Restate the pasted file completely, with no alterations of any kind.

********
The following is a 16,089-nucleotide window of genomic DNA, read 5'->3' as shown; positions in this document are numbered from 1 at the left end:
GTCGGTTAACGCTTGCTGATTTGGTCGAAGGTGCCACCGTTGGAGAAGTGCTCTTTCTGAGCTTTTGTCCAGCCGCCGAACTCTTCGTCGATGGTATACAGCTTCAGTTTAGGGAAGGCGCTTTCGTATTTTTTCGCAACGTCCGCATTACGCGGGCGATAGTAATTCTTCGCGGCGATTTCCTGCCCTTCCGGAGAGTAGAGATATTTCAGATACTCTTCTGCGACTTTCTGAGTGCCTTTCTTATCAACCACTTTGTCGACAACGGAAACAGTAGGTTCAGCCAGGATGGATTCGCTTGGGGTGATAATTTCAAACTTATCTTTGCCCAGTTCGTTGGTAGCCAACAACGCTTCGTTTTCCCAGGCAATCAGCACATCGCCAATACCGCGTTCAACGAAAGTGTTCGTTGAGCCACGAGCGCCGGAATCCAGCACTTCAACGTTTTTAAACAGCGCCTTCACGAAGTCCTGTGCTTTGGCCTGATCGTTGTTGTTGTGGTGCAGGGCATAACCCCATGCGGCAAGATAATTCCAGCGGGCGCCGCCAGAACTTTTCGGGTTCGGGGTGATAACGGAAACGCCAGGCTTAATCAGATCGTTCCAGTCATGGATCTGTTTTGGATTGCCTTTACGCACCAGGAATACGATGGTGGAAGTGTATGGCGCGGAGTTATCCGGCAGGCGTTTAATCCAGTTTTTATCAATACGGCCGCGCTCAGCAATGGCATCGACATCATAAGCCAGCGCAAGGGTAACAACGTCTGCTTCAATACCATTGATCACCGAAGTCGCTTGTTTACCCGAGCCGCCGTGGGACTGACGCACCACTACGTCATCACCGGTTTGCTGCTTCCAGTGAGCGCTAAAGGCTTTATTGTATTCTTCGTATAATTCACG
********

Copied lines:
The following is a 16,089-nucleotide window of genomic DNA, read 5'->3' as shown; positions in this document are numbered from 1 at the left end:
GTCGGTTAACGCTTGCTGATTTGGTCGAAGGTGCCACCGTTGGAGAAGTGCTCTTTCTGAGCTTTTGTCCAGCCGCCGAACTCTTCGTCGATGGTATACAGCTTCAGTTTAGGGAAGGCGCTTTCGTATTTTTTCGCAACGTCCGCATTACGCGGGCGATAGTAATTCTTCGCGGCGATTTCCTGCCCTTCCGGAGAGTAGAGATATTTCAGATACTCTTCTGCGACTTTCTGAGTGCCTTTCTTATCAACCACTTTGTCGACAACGGAAACAGTAGGTTCAGCCAGGATGGATTCGCTTGGGGTGATAATTTCAAACTTATCTTTGCCCAGTTCGTTGGTAGCCAACAACGCTTCGTTTTCCCAGGCAATCAGCACATCGCCAATACCGCGTTCAACGAAAGTGTTCGTTGAGCCACGAGCGCCGGAATCCAGCACTTCAACGTTTTTAAACAGCGCCTTCACGAAGTCCTGTGCTTTGGCCTGATCGTTGTTGTTGTGGTGCAGGGCATAACCCCATGCGGCAAGATAATTCCAGCGGGCGCCGCCAGAACTTTTCGGGTTCGGGGTGATAACGGAAACGCCAGGCTTAATCAGATCGTTCCAGTCATGGATCTGTTTTGGATTGCCTTTACGCACCAGGAATACGATGGTGGAAGTGTATGGCGCGGAGTTATCCGGCAGGCGTTTAATCCAGTTTTTATCAATACGGCCGCGCTCAGCAATGGCATCGACATCATAAGCCAGCGCAAGGGTAACAACGTCTGCTTCAATACCATTGATCACCGAAGTCGCTTGTTTACCCGAGCCGCCGTGGGACTGACGCACCACTACGTCATCACCGGTTTGCTGCTTCCAGTGAGCGCTAAAGGCTTTATTGTATTCTTCGTATAATTCACG